Simo Häyhä is often revered as the deadliest sniper in history. Using nothing more than a Mosin-Nagant sniper rifle with stock iron sights, Häyhä is credited with felling 542 Soviet soldiers during the Finnish Winter War (with as many as 150 more kills by SMG). Nicknamed "The White Death", Häyhä spent weeks in snow-covered forests, enduring sub-zero temperatures while sniping Russian officers, weapons crews and snipers. The Soviets placed a bounty on Häyhä's head, utilizing counter-snipers and artillery fire in an attempt to kill him. Over the course of only three months, the 5'3" Häyhä (a farmer by trade) killed upwards of 800 of the Red Army soldiers deployed to Finland. Despite eventually being shot in the face by a Russian sharpshooter, Häyhä recovered and passed away in 2002 at the age of 96. posted by Tenacious.Me.Tokyo at 8:50 AM PST - 244 comments
Dallas police were skeptical at first, nicknaming the program "Hug-a-Ho." Two years later, the STAR Court ("strengthening, transition and recovery") is attracting attention from agencies and researchers nationwide, for its innovative approach to prostitute diversion.
"It's absolutely apparent when you work with these women that they're struggling with incredible issues of domestic violence, substance abuse, sexual violence. We want to help these women change their lives, and if we want to change what's happening, we have to change our approach." posted by pineapple at 8:43 AM PST - 35 comments
Early elementary school teachers in the United States are almost exclusively female (>90%), and we provide evidence that these female teachers’ anxieties relate to girls’ math achievement via girls’ beliefs about who is good at math. A study (abstract and full-text [pdf]) by the University of Chicago Department of Psychology and Committee on Education found a link between math anxiety in elementary school teachers and their female students' math abilities. [more inside] posted by albrecht at 8:05 AM PST - 56 comments
About 2% of the US population died while serving in the military during the US Civil War, roughly equivalent to about six million people today. A few years after the war the best selling book at 100,000 copies was Elizabeth Stuart Phelps' The Gates Ajar, which deals mainly with heaven and what exactly happens there. Spoilers follow. [more inside] posted by shothotbot at 8:42 PM PST - 29 comments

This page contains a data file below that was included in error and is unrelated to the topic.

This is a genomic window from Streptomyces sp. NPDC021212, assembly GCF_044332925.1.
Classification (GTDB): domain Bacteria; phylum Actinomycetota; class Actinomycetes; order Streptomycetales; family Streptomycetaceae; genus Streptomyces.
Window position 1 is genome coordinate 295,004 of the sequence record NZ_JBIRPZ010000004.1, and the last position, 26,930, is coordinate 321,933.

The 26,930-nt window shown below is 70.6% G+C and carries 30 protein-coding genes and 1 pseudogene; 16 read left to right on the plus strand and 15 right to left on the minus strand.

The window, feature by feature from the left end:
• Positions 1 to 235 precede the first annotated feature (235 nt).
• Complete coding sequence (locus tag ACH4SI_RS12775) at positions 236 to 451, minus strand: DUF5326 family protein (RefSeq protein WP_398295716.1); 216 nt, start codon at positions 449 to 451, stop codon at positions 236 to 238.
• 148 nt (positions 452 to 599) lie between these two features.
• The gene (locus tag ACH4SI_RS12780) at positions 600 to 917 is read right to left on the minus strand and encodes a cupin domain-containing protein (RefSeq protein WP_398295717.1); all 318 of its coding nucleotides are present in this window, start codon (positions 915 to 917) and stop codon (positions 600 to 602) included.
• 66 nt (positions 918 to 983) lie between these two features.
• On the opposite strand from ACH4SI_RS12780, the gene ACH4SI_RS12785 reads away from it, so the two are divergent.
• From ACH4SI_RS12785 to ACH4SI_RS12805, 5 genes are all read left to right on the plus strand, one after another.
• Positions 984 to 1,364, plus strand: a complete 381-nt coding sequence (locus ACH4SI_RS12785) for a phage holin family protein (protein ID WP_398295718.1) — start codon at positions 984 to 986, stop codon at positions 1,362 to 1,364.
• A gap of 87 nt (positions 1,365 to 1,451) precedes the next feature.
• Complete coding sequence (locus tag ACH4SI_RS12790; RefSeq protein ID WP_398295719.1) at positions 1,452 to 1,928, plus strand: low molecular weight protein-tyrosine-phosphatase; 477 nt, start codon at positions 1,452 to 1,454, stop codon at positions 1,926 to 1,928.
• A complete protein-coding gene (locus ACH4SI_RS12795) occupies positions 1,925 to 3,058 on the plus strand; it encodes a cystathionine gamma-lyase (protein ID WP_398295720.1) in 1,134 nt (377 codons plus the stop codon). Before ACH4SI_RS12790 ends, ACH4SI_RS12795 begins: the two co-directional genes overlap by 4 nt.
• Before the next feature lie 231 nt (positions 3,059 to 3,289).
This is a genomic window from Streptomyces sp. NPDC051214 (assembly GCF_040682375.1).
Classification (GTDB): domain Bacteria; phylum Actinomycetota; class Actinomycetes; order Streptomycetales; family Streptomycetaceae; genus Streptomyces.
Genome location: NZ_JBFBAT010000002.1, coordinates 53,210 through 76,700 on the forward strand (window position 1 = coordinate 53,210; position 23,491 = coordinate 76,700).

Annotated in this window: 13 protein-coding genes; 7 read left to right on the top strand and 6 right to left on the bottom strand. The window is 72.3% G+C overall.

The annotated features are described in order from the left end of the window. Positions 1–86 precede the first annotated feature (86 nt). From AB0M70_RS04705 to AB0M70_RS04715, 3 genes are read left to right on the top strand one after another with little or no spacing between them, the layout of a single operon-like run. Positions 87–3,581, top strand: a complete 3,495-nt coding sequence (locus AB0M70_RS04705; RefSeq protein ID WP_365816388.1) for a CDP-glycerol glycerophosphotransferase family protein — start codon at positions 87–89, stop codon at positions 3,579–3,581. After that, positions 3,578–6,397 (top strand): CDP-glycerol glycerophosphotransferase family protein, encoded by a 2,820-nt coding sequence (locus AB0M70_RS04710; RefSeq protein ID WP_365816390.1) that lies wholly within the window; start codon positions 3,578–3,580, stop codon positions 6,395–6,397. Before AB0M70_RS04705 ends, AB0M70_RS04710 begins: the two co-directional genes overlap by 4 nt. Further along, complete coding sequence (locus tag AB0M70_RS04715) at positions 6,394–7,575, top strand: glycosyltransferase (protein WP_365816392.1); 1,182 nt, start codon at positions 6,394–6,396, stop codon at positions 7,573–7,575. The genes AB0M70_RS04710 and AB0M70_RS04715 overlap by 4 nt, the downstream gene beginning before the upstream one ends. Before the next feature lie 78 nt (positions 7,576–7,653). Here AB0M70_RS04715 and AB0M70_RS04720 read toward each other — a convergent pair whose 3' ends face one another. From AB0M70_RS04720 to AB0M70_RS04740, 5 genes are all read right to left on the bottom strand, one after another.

The Tobolowsky Files is a series of podcasts by character actor Stephen Tobolowsky - one of Those Guys, a recognizable face that has popped up in a multitude of productions but stayed mostly in the background. Following the style of Stephen Tobolowsky's Birthday Party, where he shares many stories from his experiences, the podcasts bring a fascinating, sometimes humor-filled and sometimes tragic, look on the life of this almost jack-of-all-trades actor. It is hard not to be pulled in as he speaks of the death of his mother, his wild journey through Paris as a young student with his girlfriend, and many other tales from acting jobs to the random people he's encountered throughout his years. [more inside] posted by Tequila Mockingbird at 10:03 AM PST - 16 comments
As craft beer brewers and brewpubs in the US grow in popularity among the population of discerning beer consumers, a new (to the US, anyway) container has emerged for the take-home beer buyer. Growlers, reusable half-gallon glass jugs, have become popular recently for the take-home crowd. [more inside] posted by dammitjim at 9:15 AM PST - 115 comments